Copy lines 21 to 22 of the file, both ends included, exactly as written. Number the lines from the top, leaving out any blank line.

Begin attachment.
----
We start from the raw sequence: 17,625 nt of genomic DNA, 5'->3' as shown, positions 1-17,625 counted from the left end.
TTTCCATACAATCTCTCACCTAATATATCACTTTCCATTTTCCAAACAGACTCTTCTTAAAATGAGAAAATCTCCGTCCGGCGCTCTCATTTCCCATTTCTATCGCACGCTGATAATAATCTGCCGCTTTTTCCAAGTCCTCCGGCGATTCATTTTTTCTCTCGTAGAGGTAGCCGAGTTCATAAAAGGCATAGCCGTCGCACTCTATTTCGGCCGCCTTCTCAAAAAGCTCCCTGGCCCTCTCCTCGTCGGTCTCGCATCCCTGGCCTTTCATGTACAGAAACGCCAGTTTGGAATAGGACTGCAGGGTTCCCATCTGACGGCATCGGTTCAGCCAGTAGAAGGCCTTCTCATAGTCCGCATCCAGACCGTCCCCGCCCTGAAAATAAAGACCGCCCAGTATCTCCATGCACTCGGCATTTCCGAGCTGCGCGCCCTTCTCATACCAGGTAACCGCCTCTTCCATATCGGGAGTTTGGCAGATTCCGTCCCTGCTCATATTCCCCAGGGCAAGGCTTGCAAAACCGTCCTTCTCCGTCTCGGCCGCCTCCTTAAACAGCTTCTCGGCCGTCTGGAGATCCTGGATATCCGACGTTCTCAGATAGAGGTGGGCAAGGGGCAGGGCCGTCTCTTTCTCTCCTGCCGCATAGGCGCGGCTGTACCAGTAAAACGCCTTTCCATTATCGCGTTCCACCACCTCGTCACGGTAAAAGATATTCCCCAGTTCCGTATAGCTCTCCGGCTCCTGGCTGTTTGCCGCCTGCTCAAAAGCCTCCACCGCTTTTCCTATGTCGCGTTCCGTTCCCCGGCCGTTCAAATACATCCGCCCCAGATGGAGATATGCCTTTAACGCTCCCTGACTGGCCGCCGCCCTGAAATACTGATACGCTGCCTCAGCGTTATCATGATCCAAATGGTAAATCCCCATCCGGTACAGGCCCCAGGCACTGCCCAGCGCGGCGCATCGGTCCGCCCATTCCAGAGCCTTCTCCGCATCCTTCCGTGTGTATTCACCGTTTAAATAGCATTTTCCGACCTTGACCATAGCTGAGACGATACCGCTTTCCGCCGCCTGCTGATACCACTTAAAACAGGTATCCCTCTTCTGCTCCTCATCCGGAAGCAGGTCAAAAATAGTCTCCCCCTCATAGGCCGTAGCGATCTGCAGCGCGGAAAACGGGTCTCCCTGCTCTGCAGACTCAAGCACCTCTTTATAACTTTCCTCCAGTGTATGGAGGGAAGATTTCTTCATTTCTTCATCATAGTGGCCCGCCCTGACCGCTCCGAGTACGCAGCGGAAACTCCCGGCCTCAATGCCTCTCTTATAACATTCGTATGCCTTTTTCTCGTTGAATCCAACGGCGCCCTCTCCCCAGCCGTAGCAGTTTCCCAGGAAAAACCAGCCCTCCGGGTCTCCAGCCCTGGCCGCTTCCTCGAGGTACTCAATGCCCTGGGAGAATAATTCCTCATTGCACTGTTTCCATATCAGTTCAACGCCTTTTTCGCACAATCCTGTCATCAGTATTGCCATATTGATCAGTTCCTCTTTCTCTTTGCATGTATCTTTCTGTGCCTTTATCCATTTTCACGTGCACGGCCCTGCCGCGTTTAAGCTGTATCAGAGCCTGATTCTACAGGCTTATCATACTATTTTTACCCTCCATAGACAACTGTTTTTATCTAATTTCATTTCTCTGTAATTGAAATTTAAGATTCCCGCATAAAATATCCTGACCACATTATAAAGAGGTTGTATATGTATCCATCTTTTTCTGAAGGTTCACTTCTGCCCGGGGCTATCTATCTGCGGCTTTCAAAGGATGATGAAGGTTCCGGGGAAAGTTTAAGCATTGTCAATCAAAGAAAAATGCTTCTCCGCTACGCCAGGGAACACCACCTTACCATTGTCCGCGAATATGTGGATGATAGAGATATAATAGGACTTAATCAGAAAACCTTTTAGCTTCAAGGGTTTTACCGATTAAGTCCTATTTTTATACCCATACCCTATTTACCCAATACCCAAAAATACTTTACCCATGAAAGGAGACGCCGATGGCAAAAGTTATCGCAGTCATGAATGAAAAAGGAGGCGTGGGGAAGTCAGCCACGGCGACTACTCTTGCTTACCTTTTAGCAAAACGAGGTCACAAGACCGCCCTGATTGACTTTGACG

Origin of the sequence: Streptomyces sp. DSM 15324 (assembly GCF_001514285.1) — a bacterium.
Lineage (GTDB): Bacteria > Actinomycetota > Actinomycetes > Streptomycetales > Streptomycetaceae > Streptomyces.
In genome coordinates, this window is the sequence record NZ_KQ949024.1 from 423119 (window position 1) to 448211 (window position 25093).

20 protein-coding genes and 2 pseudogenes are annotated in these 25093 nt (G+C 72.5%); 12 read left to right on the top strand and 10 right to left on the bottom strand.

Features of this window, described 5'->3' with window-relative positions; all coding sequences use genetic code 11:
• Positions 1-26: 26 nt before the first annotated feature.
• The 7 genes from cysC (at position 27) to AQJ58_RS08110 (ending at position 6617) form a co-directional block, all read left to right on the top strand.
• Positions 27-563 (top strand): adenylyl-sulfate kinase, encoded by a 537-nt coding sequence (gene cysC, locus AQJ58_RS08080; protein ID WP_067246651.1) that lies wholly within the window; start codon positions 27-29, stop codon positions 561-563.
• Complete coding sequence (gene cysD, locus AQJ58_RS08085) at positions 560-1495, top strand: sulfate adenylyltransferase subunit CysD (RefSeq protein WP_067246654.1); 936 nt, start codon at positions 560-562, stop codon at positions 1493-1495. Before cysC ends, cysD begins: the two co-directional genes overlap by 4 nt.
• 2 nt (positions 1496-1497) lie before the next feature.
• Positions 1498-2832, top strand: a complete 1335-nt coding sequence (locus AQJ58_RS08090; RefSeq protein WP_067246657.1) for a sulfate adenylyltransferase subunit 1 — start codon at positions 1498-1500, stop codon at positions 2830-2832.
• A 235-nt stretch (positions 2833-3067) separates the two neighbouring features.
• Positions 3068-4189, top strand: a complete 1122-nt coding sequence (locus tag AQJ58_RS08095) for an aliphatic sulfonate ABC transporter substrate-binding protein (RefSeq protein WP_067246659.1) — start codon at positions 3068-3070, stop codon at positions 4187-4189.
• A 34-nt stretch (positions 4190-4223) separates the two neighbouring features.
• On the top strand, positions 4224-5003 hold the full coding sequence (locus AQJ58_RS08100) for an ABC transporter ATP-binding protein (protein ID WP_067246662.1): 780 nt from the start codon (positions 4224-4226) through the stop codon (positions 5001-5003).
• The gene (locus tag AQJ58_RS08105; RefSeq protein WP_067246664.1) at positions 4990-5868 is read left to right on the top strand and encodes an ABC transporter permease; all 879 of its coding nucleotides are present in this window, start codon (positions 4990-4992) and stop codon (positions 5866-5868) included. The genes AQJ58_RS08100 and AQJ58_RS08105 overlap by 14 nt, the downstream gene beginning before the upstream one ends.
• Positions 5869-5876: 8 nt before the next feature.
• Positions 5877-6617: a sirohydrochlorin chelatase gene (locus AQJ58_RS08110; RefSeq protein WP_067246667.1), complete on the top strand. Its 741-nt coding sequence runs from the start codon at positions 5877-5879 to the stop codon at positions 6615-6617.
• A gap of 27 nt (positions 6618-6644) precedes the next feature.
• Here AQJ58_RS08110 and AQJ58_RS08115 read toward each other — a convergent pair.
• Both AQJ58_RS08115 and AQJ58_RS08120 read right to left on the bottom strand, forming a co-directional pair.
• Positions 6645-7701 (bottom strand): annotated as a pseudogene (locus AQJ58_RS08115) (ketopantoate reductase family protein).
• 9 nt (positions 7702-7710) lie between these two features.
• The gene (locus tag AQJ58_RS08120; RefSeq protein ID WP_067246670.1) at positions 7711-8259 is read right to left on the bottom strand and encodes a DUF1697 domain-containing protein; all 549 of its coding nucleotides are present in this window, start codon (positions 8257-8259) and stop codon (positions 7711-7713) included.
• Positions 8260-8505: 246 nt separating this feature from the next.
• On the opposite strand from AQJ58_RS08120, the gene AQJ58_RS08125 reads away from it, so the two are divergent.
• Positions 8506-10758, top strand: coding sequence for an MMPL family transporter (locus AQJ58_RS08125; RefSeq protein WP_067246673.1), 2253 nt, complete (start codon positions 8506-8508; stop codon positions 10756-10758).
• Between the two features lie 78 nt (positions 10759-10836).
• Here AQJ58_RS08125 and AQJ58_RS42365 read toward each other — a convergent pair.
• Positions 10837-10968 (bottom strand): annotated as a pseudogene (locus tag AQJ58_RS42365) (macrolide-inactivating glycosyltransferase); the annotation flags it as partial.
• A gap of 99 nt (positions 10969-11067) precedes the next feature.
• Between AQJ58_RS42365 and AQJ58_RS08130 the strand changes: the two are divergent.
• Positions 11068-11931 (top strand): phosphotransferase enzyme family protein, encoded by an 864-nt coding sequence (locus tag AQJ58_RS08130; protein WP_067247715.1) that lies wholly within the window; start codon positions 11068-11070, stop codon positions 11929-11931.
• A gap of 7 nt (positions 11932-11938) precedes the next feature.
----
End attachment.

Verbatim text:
• A gap of 27 nt (positions 6618-6644) precedes the next feature.
• Here AQJ58_RS08110 and AQJ58_RS08115 read toward each other — a convergent pair.